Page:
9:00am – 9:10am  Greetings and Announcements - Big Ten B-C

9:10am – 10:15am  Keynote Presentation - Big Ten A
DARREL MORRISON, Landscape Architect and two-time winner of the Outstanding Educator Award of the Council of Educators in Landscape Architecture.
Landscape Design: The Four-Dimensional Art
Whereas paintings are essentially two-dimensional, and architecture and sculpture are three-dimensional, designed landscapes are four-dimensional, with time being the fourth dimension. Growth of individual plants, reproduction and migration, and shifting patterns over time characterize the designed landscape, just as they also occur in nature. Hence, a landscape design is always a "work in progress." The Native Plants Garden at the University of Wisconsin Arboretum in Madison, WI, will provide illustrations of the dynamics of a planted native garden from its initial installation in 2002 up to the present.

10:15am – 10:45am  Break

10:45am – 11:45am
Concurrent Session #1 - Big Ten B
JULIA KIRKWOOD, Senior Environmental Quality Analyst, Michigan Department of Environmental Quality Water Resources Division: Nonpoint Source Program and Chair - Michigan Natural Shoreline Partnership
Restoring and Protecting Inland Lakes with Natural Shorelines
Did you know that the biggest threat to the overall health of inland lakes is lakeshore development? The practice of hardening inland lake shorelines with vertical sea walls and removal of native vegetation has resulted in water-quality problems and the cumulative loss of important habitat for fish, birds, reptiles, and amphibians. The Michigan Natural Shoreline Partnership (MNSP), formed in 2008, has created educational programs and supporting resources to promote, protect, and implement natural landscaping and erosion-control techniques to protect Michigan’s inland lakes. Learn how the MNSP is promoting the use of native plants and helping to make native plant choices easier in the natural shoreline landscape.

Concurrent Session #2 - Big Ten C
DREW LATHIN, Owner of Creating Sustainable Landscapes, LLC
All About Rain Gardens
Rain gardens are shallow depressions that collect rainwater before it enters the municipal stormwater system. Rain gardens alleviate problems associated with flooding and drainage; recharge the groundwater supply on site; keep water clean by filtering stormwater before it enters local waterways; provide habitat and food for wildlife, including butterflies and pollinators, when populated with native plants; and enhance the beauty of individual yards and communities. Participants will learn how rain gardens work, as well as how to design and build a rain garden.

11:45am – 1:30pm  Luncheon - Big Ten A - and Break
A door-prize drawing will be held during lunch.

1:30pm – 2:30pm
Concurrent Session #1 - Big Ten B
STEVE KETO, Natural Areas and Preserves Manager, Western Michigan University
The Power of Community
Steve will trace the rise of native plant awareness and the modern Land Ethic through selected works of famous environmental writers from Henry David Thoreau and Aldo Leopold to Tom and Nancy Small. The use of different native plant forms, including trees, shrubs, perennials, and annuals, and their importance and function in a diverse and sustainable natural landscape will be discussed.

Concurrent Session #2 - Big Ten C
KEN WEIKAL and BETH HAGENBUCH, Kenneth Weikal Landscape Architecture
Landscape Design: Getting Closer to Nature in Artificial Environments
Introducing native plants and landscapes into the non-indigenous environments in our cities and suburbs presents many challenges: harsh man-made conditions, disturbed and compacted soils, contaminated brownfields, client demands, and not least, human perceptions. In this session we will look at how landscape architects create opportunities for greater understanding and acceptance of native landscapes through the art of landscape design. Recent Kenneth Weikal Landscape Architecture projects, including Lafayette Greens in Detroit, illustrate how artificial hybrid environments incorporating native plants and plant communities can draw people into closer relationships with nature.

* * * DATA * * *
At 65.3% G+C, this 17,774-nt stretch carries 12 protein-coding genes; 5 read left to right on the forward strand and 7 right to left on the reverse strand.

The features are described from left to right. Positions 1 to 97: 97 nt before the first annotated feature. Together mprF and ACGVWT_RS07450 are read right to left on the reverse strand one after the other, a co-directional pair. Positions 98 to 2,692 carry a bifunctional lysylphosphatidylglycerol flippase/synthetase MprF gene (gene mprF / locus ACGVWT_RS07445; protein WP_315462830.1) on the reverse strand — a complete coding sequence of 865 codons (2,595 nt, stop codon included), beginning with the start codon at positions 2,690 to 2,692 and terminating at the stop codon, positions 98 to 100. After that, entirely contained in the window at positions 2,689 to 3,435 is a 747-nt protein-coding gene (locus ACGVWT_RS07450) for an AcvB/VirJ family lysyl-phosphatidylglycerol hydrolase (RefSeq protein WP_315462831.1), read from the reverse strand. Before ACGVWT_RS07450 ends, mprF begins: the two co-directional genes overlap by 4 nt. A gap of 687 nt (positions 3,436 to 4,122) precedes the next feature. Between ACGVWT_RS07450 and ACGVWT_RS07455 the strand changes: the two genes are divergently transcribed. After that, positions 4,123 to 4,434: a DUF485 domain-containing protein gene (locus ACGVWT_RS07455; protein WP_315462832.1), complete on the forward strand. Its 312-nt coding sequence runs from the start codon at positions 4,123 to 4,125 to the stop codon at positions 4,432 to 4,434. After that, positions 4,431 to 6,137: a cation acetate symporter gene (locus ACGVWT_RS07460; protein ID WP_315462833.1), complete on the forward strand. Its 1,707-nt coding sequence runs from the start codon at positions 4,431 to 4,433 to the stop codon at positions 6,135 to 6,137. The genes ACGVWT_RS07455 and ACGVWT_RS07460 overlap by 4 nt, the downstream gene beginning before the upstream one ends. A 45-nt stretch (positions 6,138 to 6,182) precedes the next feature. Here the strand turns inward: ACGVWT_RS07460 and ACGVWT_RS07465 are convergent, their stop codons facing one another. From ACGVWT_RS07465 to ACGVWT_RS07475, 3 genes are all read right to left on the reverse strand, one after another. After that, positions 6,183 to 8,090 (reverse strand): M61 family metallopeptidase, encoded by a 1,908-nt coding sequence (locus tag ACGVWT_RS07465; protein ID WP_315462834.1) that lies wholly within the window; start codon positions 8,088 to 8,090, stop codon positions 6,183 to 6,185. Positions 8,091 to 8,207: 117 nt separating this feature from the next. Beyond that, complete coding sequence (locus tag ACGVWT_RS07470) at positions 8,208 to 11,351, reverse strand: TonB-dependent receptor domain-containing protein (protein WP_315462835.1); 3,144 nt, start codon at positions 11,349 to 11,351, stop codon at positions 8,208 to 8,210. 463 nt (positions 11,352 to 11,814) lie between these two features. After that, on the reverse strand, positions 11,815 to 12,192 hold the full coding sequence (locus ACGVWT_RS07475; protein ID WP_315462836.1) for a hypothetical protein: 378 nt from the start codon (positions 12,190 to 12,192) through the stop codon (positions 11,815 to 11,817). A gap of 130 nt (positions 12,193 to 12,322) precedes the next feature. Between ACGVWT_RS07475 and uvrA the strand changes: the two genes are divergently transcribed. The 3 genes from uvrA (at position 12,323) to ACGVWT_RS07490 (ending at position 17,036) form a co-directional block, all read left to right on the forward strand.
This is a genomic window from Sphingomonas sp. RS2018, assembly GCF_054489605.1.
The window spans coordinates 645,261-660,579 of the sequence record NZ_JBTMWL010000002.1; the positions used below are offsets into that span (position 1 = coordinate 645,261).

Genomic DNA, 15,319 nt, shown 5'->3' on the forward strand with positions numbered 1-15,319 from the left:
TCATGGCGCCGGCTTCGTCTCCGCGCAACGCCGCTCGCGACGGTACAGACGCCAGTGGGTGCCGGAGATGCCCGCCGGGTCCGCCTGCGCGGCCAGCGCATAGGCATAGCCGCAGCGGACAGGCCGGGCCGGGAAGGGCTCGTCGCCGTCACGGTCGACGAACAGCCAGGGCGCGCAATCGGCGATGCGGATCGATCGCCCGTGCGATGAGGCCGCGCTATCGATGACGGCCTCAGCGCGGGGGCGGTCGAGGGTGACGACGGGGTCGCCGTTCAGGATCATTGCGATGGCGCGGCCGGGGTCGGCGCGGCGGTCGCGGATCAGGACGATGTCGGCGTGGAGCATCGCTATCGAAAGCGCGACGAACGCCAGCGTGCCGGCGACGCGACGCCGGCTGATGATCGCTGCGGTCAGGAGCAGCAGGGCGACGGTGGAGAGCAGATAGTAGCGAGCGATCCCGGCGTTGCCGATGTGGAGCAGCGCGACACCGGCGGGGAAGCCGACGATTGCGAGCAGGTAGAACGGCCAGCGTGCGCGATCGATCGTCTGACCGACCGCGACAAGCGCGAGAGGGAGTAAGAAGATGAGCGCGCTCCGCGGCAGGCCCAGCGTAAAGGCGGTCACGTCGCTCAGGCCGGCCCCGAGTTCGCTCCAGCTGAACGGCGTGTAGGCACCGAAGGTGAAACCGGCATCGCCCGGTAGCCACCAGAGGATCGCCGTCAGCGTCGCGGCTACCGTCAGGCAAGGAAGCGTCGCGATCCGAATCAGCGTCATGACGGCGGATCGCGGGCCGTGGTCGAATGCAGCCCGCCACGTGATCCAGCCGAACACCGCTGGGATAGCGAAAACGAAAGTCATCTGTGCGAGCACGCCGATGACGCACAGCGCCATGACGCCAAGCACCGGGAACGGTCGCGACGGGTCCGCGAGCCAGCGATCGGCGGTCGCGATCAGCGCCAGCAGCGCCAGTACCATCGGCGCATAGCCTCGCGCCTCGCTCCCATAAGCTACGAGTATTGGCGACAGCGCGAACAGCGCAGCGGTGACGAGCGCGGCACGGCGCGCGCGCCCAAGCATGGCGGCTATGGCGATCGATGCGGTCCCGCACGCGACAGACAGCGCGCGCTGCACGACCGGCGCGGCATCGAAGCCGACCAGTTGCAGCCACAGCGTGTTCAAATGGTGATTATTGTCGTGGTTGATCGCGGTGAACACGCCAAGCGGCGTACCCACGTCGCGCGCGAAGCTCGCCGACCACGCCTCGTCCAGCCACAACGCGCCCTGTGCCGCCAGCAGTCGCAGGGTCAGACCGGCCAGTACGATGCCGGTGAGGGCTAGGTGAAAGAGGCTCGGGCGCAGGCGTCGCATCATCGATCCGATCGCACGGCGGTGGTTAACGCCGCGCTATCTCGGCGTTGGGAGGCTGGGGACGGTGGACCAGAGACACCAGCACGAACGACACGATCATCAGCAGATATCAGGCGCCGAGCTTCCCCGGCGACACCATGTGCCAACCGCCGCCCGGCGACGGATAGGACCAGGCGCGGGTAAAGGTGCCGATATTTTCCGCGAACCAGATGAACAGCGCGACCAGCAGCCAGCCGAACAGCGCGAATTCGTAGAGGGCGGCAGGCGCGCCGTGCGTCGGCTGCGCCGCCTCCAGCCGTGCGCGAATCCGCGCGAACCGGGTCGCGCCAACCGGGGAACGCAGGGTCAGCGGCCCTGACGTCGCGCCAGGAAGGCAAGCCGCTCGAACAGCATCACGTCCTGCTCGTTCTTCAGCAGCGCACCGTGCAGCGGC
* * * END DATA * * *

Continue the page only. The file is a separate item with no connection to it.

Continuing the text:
1:30pm – 3:45pm  Please note the extended time of this session.
Concurrent Workshop - Room TBA
(Space is limited, and registration is required; check the box on your registration form.)
GAIL GUTH, Freelance artist and principal and owner of Guth Illustration & Design
Botanical Drawing: Seeing What’s Really There
The first step to good botanical illustration—or any illustration, for that matter—is accurate observation. Plants are incredibly complex structures, and drawing them is a challenge; sometimes it seems impossible to capture the correct form and detail. Through a series of visuals and exercises, Gail will lead participants through the process of accurately observing plants and flowers, analyzing structure and form, and translating that analysis to paper, from rough sketches to more finished work. She will incorporate suggestions on layout (placing the image on the page), media and techniques to use, whether to use backgrounds or not, light and shadow, and rendering textures. Participants in this workshop will work in black-and-white, using graphite pencil and paper; the use of color and color media will be discussed.

2:30pm – 2:45pm  Break

2:45pm – 3:45pm
Concurrent Session #1 - Big Ten B
SHAUN HOWARD, Nature Conservancy Eastern Lake Michigan Project Manager
Eastern Lake Michigan Dune Ecology and Restoration
The Great Lakes contain the world's largest freshwater dune system, totaling 275,000 acres of perched, parabolic, and linear dunes, with the majority of these ecosystems located throughout the Eastern Lake Michigan shoreline. This region is also a crucial component of Michigan's growing eco-tourism economy, providing innumerable recreation and quality-of-life benefits. Unfortunately, Eastern Lake Michigan also faces the ongoing threat of habitat degradation, with one of the largest factors being the introduction and proliferation of terrestrial invasive plant species. The Michigan Dune Alliance has implemented landscape-scale invasive plant control across over 500 miles of Eastern Lake Michigan shoreline, and these management efforts are implemented across 36,000 acres of coastal land in Eastern Lake Michigan. Future efforts include creating a healthy set of semi-contiguous natural areas, incorporating Lake Michigan island management, and exporting lessons learned to other Great Lakes coastlines.

Concurrent Session #2 - Big Ten C
CHERYL ENGLISH, President Emeritus of Master Gardeners of Greater Detroit and Owner of Black Cat Pottery.
Bringing Natives Home
Perhaps the greatest barrier to including native plants in the traditional home garden is the typical gardener's mistaken impression that natives are somehow "different" from the plants more commonly seen in the cultivated landscape. While they are different, their differences lay in their benefits to the wider landscape and the minimal care they require, when properly sited, once established. Explore some combinations—some planned, others fortuitous—of native species and traditional garden plants to inspire your own gardening adventures.